Perhaps April Fool’s Day isn’t the best scheduling of this post, but the recent experience of dragging my way through Helen Vardon’s Confession (1922) by R. Austin Freeman got me thinking about the literary detectives I’d follow to hell and back, and I figured that it might be worth expanding upon.Continue reading
#1023: “The act of homicide always throws a man off balance.” – Bodies from the Library [ss] (2018) ed. Tony Medawar
The annual Bodies from the Library (2018-present) collections, in which Tony Medawar expertly selects long-forgotten and previously-unpublished stories and plays, have become essential purchases for anyone with even a passing interest in the great and the good of detective fiction’s Golden Age.Continue reading
#1000: A Locked Room Library – One Hundred Recommended Books
In the back of my mind when I started The Invisible Event was the idea that exactly half of what I’d post about would feature impossible crimes, locked room mysteries, and/or miracle problems — and although this proportion started an irreversible slide after the first 500 or so posts, the impossible crime remains my first love.Continue reading
#971: (Spooky) Little Fictions – Ghosts from the Library [ss] (2022) ed. Tony Medawar
With the annual Bodies from the Library collections, which have brought long out-of-print stories of crime and detection back to public awareness, proving rightly popular, editor Tony Medawar turns his attention to another facet of genre fiction with the Ghosts from the Library (2022) collection, in which authors (mostly) better known for their stories of crime and detection have a go at generating some supernatural chills instead.Continue reading
#951: Murder in the Basement (1932) by Anthony Berkeley
One of my very favourite detective fiction tropes is the Unidentified Corpse. It’s at the heart of my favourite E.C.R. Lorac book, one of my favourite Freeman Wills Crofts books, and as a mainstay of the work of R. Austin Freeman is put to wonderful use both traditional and inverted. Murder in the Basement (1932) by Anthony Berkeley also invents the Whowasdunin?, giving us a cast of characters from which the corpse will be produced, and not divulging the identity of the victim until the halfway point. Thankfully, given Berkeley’s tendency to commit to a thought experiment regardless of whether the book that comes out of it is any good, he’s also written an entertaining and very witty novel along the way.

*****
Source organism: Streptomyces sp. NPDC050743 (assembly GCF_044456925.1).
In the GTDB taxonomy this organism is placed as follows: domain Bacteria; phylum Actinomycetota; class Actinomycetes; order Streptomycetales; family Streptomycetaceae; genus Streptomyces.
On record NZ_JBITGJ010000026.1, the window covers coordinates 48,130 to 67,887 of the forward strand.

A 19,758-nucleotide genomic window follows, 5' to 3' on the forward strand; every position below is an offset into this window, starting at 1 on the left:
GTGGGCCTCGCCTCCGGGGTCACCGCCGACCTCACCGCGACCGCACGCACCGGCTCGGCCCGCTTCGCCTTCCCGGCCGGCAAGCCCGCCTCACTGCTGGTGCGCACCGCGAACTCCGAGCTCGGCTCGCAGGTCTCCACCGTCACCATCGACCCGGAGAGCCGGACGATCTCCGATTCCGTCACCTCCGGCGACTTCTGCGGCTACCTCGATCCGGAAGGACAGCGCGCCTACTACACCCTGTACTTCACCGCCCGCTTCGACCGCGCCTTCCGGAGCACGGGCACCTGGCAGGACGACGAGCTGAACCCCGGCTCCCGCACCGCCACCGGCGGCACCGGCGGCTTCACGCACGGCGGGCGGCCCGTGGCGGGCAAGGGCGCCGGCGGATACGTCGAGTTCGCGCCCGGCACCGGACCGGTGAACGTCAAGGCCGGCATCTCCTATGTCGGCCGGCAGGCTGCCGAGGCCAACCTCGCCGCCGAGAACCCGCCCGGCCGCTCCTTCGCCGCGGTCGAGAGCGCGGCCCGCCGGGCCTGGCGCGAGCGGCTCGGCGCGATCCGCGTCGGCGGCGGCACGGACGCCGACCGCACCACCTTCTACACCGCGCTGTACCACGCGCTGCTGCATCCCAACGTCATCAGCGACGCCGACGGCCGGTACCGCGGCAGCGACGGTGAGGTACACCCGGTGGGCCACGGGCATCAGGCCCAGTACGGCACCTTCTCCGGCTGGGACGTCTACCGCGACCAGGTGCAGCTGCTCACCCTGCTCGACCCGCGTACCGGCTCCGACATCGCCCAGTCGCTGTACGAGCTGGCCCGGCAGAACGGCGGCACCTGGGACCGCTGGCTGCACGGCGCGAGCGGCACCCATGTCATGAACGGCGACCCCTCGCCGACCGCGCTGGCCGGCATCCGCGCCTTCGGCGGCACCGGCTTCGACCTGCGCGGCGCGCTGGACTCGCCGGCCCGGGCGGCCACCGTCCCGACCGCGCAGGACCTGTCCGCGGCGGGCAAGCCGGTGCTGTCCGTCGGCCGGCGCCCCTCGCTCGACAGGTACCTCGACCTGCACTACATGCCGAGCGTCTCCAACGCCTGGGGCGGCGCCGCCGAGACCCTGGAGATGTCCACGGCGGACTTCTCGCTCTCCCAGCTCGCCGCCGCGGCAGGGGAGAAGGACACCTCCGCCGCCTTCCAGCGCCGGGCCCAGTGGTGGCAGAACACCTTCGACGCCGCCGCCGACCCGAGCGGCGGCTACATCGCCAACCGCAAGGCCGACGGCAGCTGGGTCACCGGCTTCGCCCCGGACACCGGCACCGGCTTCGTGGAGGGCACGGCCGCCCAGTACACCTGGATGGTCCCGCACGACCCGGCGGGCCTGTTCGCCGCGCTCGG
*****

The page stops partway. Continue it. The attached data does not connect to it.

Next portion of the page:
#919: “Tonight, in this house, is there going to be another killing?” – Bodies from the Library 5 [ss] (2022) ed. Tony Medawar
Another year, another collection of forgotten or unknown tales from the luminaries of detective fiction’s Golden Age brought to us by the tireless efforts of Tony Medawar. So how does Bodies from the Library 5 (2022) stack up?Continue reading
#897: Jumping Jenny, a.k.a. Dead Mrs. Stratton (1933) by Anthony Berkeley
Soren Kierkegaard said that life is to be lived forwards but only understood backwards, and the same is true of my reading Anthony Berkeley Cox. I’m reasonably sure that I’ve read the majority of Cox’s novels, but only in revisiting them — with, admittedly, a firmer grounding in the detective genre’s Golden Age which he explored so rigorously in a staggeringly small number of books — do I appreciate what he was trying to do. Jumping Jenny, a.k.a. Dead Mrs. Stratton (1933), for example, is the inversion of every novel of detection written to that point and a vast majority of those written since, and only in seeing this did I finally understand just how damn good it is.
#855: The Wintringham Mystery, a.k.a. Cicely Disappears (1927) by Anthony Berkeley [a.p.a. by A. Monmouth Platts]
Even though — or perhaps, because — I’m a fan of Anthony Berkeley Cox’s work, I approach him with some trepidation. At his best you get the innovative brilliance of The Poisoned Chocolates Case (1929), while among his failures is the repetitious turgidity of The Second Shot (1930) or Not to be Taken (1938). Thankfully, The Wintringham Mystery (1927), originally serialised in the Daily Mirror in 1926 before being reworked as a novel, falls squarely in the former camp: a witty, playful, brisk Country House puzzler bafflingly out of print for nearly a century that’s so good it would justify a full reprint of the man’s work on its own.
In GAD We Trust – Episode 26: The Maxims of Misdirection
I’m as surprised as you to see a new episode of my In GAD We Trust podcast, especially as I said on Thursday that there was unlikely to be one this weekend — well, okay, perhaps a I’m little less surprised than you, since I (sort of) planned, recorded, and (sort of) edited this, but you get the idea. However, on Thursday everything (sort of) came together and I was able to record this almost in one take and so here we are.Continue reading
In GAD We Trust – Episode 25: Fair Play and the Nomenclature of Golden Age Detective Fiction [w’ Scott K. Ratner]
Gutsy of me to suggest, on my site dedicated to the discussion of Golden Age detective fiction, that a lot of the terminology used to talk about these stories is incorrect, eh? Well, thankfully I’m not the one trying to convince you; that job falls to Mr. Scott K. Ratner.Continue reading